Life-long learner. I call myself that. Perhaps you do too. Here are some tips to help you teach your kids to be just that. How do you teach your kids so they want to learn, learn it well, and can teach themselves?

7

Meet their needs

In the absence of a dog,
my daughter loves to hug a duck on her
study break. Love-tank filled!

Get rid of obstacles. Tackle the easiest ones first. Are they hungry? Are they comfortable? Perhaps they are itchy or their belly aches. Maybe they need the heat turned up, or a window opened. Do they need a nap? Maybe it is time to put them to bed earlier.

Are they whining? This can be a tough one. Tired kids whine. So do kids who need their love-tank filled. If that is the case, time to refocus on the child, and not the lesson. It is amazing how quickly their attitudes improve after they have quality time or hugs with Mom.

Finally, are you encountering the dragging heels syndrome? Has the world gone to pot and is everything awful? Take a step back (not literally), and start asking questions, with the child understanding that there is no punishment for honesty.

You’re Sherlock Mom on the case, and you need to find out what is the malfunction. Frustration is a common culprit, but fear lurks there also, and needs to be brought to light with love and acceptance.

7

Make connections

An art museum is wonderful
for seeing images of the past,
through the eyes of those who saw it.

I have already related my most stunning educational defeat in my post about “I’ve failed as a teacher”, but I did not mention my greatest lesson that I learned in that overheated classroom. Repeat! You’ve had a great lesson, but you are not done. Review or repeat it tomorrow.

Even better, apply it to life. If you read about it, write about it, If you learned about leaves, look at them in the yard. Rub them with crayon on paper. Look them up in a field guide or key.

Think of each concept as a peg in a wall. To learn new material, you need to make connections to pegs that are already in the wall. Imagine a string tied from one peg to another peg on another wall, until you have a web filling the room.

Just like we learn about the web of life in ecology, where spiders eat insects and birds eat spiders, and so on, our brains are a mass of connections. The more connections you can make with different pegs, or concrete things like a tree, or abstract principles such as photosynthesis, the more new ideas will be firmly planted into long-term memory.

While we made dread the effort it takes, putting new ideas into our own words is key to this process. Instead of taking notes from a book verbatim, we have to push ourselves to consider what the author wrote, and ignoring their words, come up with better ones with our own style.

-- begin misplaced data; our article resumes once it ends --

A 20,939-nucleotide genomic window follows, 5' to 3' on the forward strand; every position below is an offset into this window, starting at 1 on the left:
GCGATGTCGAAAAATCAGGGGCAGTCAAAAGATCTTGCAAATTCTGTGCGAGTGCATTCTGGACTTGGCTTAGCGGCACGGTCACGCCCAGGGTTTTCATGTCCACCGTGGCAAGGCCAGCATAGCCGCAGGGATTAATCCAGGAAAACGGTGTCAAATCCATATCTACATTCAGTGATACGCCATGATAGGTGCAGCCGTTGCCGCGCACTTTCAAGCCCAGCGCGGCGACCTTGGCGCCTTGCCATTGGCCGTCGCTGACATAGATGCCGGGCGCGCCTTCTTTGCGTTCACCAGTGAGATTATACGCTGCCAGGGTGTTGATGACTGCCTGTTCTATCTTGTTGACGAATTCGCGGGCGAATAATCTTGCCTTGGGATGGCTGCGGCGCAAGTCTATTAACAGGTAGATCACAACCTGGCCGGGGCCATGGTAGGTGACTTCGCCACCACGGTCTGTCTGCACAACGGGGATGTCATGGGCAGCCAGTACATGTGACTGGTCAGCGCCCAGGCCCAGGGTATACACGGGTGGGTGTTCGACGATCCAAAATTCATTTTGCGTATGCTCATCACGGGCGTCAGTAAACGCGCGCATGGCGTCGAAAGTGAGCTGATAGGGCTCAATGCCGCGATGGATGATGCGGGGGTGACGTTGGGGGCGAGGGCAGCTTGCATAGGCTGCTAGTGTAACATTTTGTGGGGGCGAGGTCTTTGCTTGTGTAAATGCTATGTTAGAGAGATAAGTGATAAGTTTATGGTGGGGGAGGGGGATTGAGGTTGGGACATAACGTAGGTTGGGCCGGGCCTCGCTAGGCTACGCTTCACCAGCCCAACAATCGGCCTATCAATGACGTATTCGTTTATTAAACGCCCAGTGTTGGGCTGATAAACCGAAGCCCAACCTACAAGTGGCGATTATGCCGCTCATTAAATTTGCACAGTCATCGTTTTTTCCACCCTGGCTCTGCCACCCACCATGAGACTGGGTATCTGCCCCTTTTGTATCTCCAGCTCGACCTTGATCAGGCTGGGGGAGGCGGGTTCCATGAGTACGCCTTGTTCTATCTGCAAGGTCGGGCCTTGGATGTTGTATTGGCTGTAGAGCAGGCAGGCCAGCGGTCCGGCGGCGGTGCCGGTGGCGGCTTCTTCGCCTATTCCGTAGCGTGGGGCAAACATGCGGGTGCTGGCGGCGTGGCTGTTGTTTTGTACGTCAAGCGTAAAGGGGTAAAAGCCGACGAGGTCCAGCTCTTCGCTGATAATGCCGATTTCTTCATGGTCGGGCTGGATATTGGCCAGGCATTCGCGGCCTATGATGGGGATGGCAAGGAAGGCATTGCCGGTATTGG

Sometimes I feel like a bad Mommy for pushing my kids to take this step, but I know that just copying words down has limited value. And our time is valuable, isn’t it?

7

Set them up for long-term success

 

 

Step 1. Take pictures for her. Talk about composition and light.

Step 2. Give her the point-and-shoot camera. Show her what to capture. Remind her of steps for a good photo.

Step 3. Hand her a manual camera and a list of subjects. Expect greatness!

Did you ever try to memorize a verse or poem? First, you practice saying it out loud, over and over again, Then you cover over the first line and from memory, you recite the first line, and read the rest. Once you have mastered that, you cover the first two lines, and recite again. On a roll, you repeat the process, until the whole poem is memorized.

Imagine that learning to learn is like memorizing the poem. First, you have to become familiar with the learning process, which sums up the elementary years. Schooling is a lot like a circus with Mom as the ring-leader, telling everyone when to perform which act.

Then, during middle school, you start to cover the first line of the poem, or give your child a checklist to follow, instead of waiting for your directions. You redirect their questions, so they are learning to troubleshoot, with you there to prompt them in case they are stumped. You haven’t left them, or stolen the poem away too quickly, but you are there to guide them as they get the hang of it.

And, how difficult it can be, during the high school years, to let them fail when trying the learning process on their own. Once again, you are not far away, but can share your own struggles, so they know they are not alone. You show them how to pick up the pieces, and try again. And when they emerge from their lessons, with their poem masterfully memorized, you know they can teach themselves for the rest of their lives.

All day, every day, I keep these thoughts in the back of my mind. Meet their needs. Make connections. Set them up for long-term success.

7

Meet their needs

7

Make connections

7

Set them up for long-term success

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